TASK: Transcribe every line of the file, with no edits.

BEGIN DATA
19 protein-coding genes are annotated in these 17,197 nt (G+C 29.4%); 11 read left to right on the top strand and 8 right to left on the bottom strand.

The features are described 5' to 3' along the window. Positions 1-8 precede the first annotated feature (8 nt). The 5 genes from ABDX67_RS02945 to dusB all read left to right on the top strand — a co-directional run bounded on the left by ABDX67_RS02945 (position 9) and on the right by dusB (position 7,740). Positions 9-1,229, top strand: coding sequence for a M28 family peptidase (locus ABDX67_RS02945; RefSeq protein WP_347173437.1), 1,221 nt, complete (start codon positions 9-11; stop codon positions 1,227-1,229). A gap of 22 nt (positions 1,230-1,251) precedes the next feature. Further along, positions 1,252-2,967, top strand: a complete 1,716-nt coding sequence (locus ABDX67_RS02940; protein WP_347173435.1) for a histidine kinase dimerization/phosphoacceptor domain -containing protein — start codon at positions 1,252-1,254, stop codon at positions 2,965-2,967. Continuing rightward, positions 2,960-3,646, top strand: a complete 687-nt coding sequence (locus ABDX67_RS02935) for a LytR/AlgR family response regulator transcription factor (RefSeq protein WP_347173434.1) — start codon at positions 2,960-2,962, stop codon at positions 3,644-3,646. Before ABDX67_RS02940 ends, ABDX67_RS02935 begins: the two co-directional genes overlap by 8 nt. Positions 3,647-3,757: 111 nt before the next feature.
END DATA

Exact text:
19 protein-coding genes are annotated in these 17,197 nt (G+C 29.4%); 11 read left to right on the top strand and 8 right to left on the bottom strand.

The features are described 5' to 3' along the window. Positions 1-8 precede the first annotated feature (8 nt). The 5 genes from ABDX67_RS02945 to dusB all read left to right on the top strand — a co-directional run bounded on the left by ABDX67_RS02945 (position 9) and on the right by dusB (position 7,740). Positions 9-1,229, top strand: coding sequence for a M28 family peptidase (locus ABDX67_RS02945; RefSeq protein WP_347173437.1), 1,221 nt, complete (start codon positions 9-11; stop codon positions 1,227-1,229). A gap of 22 nt (positions 1,230-1,251) precedes the next feature. Further along, positions 1,252-2,967, top strand: a complete 1,716-nt coding sequence (locus ABDX67_RS02940; protein WP_347173435.1) for a histidine kinase dimerization/phosphoacceptor domain -containing protein — start codon at positions 1,252-1,254, stop codon at positions 2,965-2,967. Continuing rightward, positions 2,960-3,646, top strand: a complete 687-nt coding sequence (locus ABDX67_RS02935) for a LytR/AlgR family response regulator transcription factor (RefSeq protein WP_347173434.1) — start codon at positions 2,960-2,962, stop codon at positions 3,644-3,646. Before ABDX67_RS02940 ends, ABDX67_RS02935 begins: the two co-directional genes overlap by 8 nt. Positions 3,647-3,757: 111 nt before the next feature.